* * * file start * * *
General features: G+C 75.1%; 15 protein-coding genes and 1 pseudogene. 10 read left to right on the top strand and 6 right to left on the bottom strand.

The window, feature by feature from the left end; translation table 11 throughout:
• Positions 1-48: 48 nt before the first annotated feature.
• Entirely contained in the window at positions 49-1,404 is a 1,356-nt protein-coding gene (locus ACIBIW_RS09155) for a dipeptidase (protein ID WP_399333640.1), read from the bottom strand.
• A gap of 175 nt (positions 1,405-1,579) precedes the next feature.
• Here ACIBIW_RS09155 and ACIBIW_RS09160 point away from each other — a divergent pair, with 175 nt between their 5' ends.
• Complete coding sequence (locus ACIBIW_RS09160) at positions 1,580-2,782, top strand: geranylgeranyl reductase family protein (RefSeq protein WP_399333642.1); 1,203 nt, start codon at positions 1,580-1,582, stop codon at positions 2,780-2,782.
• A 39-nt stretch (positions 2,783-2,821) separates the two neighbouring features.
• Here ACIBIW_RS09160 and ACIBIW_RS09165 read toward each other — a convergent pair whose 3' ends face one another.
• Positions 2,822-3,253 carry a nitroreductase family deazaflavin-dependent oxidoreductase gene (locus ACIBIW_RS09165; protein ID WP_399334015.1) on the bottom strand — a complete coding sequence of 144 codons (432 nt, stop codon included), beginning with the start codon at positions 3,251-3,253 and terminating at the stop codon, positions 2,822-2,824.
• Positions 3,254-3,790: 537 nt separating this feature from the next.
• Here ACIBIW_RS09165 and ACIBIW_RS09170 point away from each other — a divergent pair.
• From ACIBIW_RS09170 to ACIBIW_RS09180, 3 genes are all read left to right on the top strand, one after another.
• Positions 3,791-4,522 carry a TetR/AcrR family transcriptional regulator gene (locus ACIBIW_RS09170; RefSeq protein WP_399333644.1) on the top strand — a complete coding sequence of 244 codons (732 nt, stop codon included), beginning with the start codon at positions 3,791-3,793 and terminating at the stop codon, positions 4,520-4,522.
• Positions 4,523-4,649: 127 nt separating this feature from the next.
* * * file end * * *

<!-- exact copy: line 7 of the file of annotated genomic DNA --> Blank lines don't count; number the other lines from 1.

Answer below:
• Complete coding sequence (locus ACIBIW_RS09160) at positions 1,580-2,782, top strand: geranylgeranyl reductase family protein (RefSeq protein WP_399333642.1); 1,203 nt, start codon at positions 1,580-1,582, stop codon at positions 2,780-2,782.